Memory of AMR coded speech distorted by packet loss
2014 (English)Conference paper (Refereed)Text
Previous studies have shown that free recall of spoken word lists is impaired if the speech is presented in background noise, even if the signal-to-noise ratio is kept at a level allowing full word identification. The objective of this study was to examine recall rates for word lists presented in noise and word lists coded by an AMR (Adaptive Multi Rate) telephone codec distorted by packet loss. Twenty subjects performed a word recall test. Word lists consisting of ten words were played to the subjects. The subjects repeated each word immediately after it had been played, to ensure that the words were heard correctly. After the complete list had been played the subjects wrote down all words remembered. In this way, both word identification and recall rates were measured. Three distorted conditions were compared with an undistorted control condition using a within-subject design: speech spectrum weighted noise at 4 dB SNR, and AMR coded speech with two levels of packet loss, one mild and one severe. The results confirmed the disruptive effect of noise on free recall of words, while no significant impairment was found for the AMR distortions. The noise and the AMR coding with mild packet loss gave approximately the same impairment of word identification. The AMR coding with severe packet loss gave a larger impairment of word identification, even though the word recall rate was unaffected. This result suggests that packet loss in AMR coded speech causes distortions which disrupt recall of words less than noise at levels resulting in the same change of word identification rates. Since impairment of word identification rates did not correlate with impairment of word recall rates models for quality prediction of speech reproductions should not be based on identification rates alone.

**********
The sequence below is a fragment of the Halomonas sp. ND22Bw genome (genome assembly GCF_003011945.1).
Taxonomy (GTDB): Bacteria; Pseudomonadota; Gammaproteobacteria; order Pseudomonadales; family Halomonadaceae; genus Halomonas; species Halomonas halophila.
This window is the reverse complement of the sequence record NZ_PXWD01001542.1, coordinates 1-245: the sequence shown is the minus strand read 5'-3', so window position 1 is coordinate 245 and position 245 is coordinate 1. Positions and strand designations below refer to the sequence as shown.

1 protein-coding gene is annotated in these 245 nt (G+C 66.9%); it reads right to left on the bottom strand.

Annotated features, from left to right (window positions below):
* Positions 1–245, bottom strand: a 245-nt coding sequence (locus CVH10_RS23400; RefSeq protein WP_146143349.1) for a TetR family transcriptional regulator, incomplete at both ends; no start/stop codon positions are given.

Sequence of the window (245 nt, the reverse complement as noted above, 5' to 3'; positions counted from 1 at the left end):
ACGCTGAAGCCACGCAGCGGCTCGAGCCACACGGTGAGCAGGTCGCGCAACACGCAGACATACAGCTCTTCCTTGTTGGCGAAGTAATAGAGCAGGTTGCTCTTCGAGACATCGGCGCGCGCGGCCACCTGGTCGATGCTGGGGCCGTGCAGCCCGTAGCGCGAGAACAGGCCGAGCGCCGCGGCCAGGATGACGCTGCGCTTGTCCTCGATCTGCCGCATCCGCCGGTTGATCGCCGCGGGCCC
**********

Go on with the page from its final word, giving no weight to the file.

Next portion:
Place, publisher, year, edition, pages
European Acoustics Association (EAA), 2014. 349- p.
, Proceedings of Forum Acusticum, ISSN 22213767
Packet loss; Speech; Speech recognition, Adaptive multi rates; Background noise; Disruptive effects; Identification rates; Quality prediction; Speech spectra; Spoken words; Word identification, Signal to noise ratio
IdentifiersURN: urn:nbn:se:hig:diva-21070ScopusID: 2-s2.0-84953300359ISBN: 978-836140228-2OAI: oai:DiVA.org:hig-21070DiVA: diva2:894691
7th Forum Acusticum (FA 2014), 7-12 September 2014, Krakow, Poland